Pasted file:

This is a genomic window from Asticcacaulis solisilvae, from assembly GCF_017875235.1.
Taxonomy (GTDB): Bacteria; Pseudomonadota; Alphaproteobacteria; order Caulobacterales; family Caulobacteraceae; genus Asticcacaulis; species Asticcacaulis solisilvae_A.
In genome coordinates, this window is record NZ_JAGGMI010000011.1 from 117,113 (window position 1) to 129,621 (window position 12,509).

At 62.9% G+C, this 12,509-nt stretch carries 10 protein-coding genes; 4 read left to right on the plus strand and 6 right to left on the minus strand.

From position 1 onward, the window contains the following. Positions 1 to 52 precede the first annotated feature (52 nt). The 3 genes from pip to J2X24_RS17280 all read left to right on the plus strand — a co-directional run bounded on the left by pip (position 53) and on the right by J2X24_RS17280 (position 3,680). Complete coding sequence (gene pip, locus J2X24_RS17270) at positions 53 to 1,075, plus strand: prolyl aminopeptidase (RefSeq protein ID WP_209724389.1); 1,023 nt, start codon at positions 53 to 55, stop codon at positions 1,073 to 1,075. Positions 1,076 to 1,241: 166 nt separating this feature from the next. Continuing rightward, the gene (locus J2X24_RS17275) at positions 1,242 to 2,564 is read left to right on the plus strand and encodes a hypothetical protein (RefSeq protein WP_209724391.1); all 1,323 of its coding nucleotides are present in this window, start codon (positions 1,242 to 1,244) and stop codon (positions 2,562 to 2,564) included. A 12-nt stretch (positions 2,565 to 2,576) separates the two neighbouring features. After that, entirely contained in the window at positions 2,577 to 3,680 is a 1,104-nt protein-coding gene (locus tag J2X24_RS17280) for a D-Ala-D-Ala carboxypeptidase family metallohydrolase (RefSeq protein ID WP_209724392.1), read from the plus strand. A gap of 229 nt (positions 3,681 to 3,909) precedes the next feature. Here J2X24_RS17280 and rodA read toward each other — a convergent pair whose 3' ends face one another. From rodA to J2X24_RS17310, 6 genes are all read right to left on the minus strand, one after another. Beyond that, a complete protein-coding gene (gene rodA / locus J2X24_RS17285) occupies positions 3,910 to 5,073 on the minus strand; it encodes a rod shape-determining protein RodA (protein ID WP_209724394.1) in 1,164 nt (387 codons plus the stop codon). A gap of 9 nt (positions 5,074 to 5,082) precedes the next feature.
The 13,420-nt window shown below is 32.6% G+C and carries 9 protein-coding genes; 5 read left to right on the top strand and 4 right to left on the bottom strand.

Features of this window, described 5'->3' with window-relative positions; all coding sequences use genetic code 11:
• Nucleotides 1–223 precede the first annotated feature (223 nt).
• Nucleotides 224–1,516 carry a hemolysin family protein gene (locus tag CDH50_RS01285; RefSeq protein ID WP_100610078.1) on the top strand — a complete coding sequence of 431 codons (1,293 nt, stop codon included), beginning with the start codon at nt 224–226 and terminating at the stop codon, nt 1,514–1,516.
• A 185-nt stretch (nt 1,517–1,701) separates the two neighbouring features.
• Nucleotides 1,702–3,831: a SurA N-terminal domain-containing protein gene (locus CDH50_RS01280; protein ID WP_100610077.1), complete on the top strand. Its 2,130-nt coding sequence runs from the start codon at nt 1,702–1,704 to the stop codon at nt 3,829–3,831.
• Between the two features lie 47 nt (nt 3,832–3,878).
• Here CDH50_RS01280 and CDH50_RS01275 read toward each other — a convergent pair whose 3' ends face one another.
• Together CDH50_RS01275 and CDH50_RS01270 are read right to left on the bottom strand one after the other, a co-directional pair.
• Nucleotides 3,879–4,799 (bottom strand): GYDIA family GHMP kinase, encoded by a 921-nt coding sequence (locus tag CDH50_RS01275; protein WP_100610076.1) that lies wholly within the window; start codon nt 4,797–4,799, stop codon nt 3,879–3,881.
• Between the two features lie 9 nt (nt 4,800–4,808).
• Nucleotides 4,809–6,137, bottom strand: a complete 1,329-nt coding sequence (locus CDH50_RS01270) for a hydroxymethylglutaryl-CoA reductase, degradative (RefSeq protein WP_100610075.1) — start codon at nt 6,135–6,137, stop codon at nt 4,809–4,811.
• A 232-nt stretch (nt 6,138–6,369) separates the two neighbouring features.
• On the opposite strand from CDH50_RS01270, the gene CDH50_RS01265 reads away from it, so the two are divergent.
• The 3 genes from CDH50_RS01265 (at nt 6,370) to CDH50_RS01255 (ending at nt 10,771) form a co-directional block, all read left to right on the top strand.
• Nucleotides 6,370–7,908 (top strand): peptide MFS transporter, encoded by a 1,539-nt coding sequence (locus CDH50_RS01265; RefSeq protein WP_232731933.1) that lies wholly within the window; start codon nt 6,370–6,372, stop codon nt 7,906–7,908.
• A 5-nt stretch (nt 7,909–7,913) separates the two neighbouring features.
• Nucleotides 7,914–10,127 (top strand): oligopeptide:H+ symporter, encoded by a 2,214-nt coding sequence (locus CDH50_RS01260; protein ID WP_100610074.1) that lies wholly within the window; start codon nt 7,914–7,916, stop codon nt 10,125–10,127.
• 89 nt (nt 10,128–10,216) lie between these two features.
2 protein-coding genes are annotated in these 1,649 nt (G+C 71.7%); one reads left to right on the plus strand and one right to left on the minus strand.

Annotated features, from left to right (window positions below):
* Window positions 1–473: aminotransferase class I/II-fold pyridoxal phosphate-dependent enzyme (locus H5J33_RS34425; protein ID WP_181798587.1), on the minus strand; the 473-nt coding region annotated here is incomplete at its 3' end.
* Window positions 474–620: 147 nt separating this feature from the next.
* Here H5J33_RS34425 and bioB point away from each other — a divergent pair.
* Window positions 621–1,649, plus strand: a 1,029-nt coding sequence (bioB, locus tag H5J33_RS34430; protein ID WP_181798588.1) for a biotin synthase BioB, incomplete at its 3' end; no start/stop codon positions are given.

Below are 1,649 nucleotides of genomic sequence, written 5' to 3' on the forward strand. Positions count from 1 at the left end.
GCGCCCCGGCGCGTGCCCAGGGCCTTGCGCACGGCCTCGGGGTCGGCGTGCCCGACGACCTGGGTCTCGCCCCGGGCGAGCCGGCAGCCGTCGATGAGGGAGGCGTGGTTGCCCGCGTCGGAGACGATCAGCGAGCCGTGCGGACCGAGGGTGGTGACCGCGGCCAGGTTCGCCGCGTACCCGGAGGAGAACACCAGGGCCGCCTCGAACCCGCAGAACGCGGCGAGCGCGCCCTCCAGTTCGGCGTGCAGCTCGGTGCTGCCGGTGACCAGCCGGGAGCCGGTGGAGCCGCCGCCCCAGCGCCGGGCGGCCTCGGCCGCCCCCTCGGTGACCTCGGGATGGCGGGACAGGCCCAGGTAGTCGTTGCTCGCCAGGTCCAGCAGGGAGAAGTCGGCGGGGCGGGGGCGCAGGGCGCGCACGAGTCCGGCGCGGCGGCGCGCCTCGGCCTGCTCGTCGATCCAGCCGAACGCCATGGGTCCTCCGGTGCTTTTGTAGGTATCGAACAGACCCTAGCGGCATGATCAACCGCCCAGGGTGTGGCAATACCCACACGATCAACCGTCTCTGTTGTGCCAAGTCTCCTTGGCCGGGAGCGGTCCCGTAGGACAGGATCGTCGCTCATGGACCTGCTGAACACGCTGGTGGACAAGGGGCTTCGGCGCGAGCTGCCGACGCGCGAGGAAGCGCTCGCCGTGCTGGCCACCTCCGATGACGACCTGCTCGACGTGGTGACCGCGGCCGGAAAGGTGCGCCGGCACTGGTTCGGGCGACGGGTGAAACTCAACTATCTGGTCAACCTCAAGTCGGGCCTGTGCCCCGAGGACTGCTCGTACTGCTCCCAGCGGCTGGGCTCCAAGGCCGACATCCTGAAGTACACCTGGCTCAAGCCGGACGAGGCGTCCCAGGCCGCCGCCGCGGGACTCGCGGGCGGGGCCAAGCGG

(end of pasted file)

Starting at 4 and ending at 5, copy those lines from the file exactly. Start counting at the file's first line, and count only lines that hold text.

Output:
At 62.9% G+C, this 12,509-nt stretch carries 10 protein-coding genes; 4 read left to right on the plus strand and 6 right to left on the minus strand.

From position 1 onward, the window contains the following. Positions 1 to 52 precede the first annotated feature (52 nt). The 3 genes from pip to J2X24_RS17280 all read left to right on the plus strand — a co-directional run bounded on the left by pip (position 53) and on the right by J2X24_RS17280 (position 3,680). Complete coding sequence (gene pip, locus J2X24_RS17270) at positions 53 to 1,075, plus strand: prolyl aminopeptidase (RefSeq protein ID WP_209724389.1); 1,023 nt, start codon at positions 53 to 55, stop codon at positions 1,073 to 1,075. Positions 1,076 to 1,241: 166 nt separating this feature from the next. Continuing rightward, the gene (locus J2X24_RS17275) at positions 1,242 to 2,564 is read left to right on the plus strand and encodes a hypothetical protein (RefSeq protein WP_209724391.1); all 1,323 of its coding nucleotides are present in this window, start codon (positions 1,242 to 1,244) and stop codon (positions 2,562 to 2,564) included. A 12-nt stretch (positions 2,565 to 2,576) separates the two neighbouring features. After that, entirely contained in the window at positions 2,577 to 3,680 is a 1,104-nt protein-coding gene (locus tag J2X24_RS17280) for a D-Ala-D-Ala carboxypeptidase family metallohydrolase (RefSeq protein ID WP_209724392.1), read from the plus strand. A gap of 229 nt (positions 3,681 to 3,909) precedes the next feature. Here J2X24_RS17280 and rodA read toward each other — a convergent pair whose 3' ends face one another. From rodA to J2X24_RS17310, 6 genes are all read right to left on the minus strand, one after another. Beyond that, a complete protein-coding gene (gene rodA / locus J2X24_RS17285) occupies positions 3,910 to 5,073 on the minus strand; it encodes a rod shape-determining protein RodA (protein ID WP_209724394.1) in 1,164 nt (387 codons plus the stop codon). A gap of 9 nt (positions 5,074 to 5,082) precedes the next feature.